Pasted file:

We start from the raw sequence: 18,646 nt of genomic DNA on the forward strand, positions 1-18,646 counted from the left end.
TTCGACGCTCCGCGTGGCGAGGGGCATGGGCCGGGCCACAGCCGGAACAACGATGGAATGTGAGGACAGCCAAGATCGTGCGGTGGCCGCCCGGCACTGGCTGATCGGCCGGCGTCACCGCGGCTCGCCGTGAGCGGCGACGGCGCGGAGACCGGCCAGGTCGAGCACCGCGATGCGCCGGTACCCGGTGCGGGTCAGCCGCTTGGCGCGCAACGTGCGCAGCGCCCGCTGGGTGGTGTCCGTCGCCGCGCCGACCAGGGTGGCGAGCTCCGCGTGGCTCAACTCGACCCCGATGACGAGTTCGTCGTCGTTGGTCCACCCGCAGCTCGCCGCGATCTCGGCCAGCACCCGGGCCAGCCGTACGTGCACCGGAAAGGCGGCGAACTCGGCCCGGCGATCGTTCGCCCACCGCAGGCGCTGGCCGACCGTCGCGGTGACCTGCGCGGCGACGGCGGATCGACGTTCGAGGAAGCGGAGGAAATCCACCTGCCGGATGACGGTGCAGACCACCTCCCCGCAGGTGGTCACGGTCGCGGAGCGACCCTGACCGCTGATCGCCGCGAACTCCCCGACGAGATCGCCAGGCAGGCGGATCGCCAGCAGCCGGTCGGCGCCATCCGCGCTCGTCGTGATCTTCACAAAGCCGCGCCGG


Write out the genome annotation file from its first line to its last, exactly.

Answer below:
We start from the raw sequence: 18,646 nt of genomic DNA on the forward strand, positions 1-18,646 counted from the left end.
TTCGACGCTCCGCGTGGCGAGGGGCATGGGCCGGGCCACAGCCGGAACAACGATGGAATGTGAGGACAGCCAAGATCGTGCGGTGGCCGCCCGGCACTGGCTGATCGGCCGGCGTCACCGCGGCTCGCCGTGAGCGGCGACGGCGCGGAGACCGGCCAGGTCGAGCACCGCGATGCGCCGGTACCCGGTGCGGGTCAGCCGCTTGGCGCGCAACGTGCGCAGCGCCCGCTGGGTGGTGTCCGTCGCCGCGCCGACCAGGGTGGCGAGCTCCGCGTGGCTCAACTCGACCCCGATGACGAGTTCGTCGTCGTTGGTCCACCCGCAGCTCGCCGCGATCTCGGCCAGCACCCGGGCCAGCCGTACGTGCACCGGAAAGGCGGCGAACTCGGCCCGGCGATCGTTCGCCCACCGCAGGCGCTGGCCGACCGTCGCGGTGACCTGCGCGGCGACGGCGGATCGACGTTCGAGGAAGCGGAGGAAATCCACCTGCCGGATGACGGTGCAGACCACCTCCCCGCAGGTGGTCACGGTCGCGGAGCGACCCTGACCGCTGATCGCCGCGAACTCCCCGACGAGATCGCCAGGCAGGCGGATCGCCAGCAGCCGGTCGGCGCCATCCGCGCTCGTCGTGATCTTCACAAAGCCGCGCCGG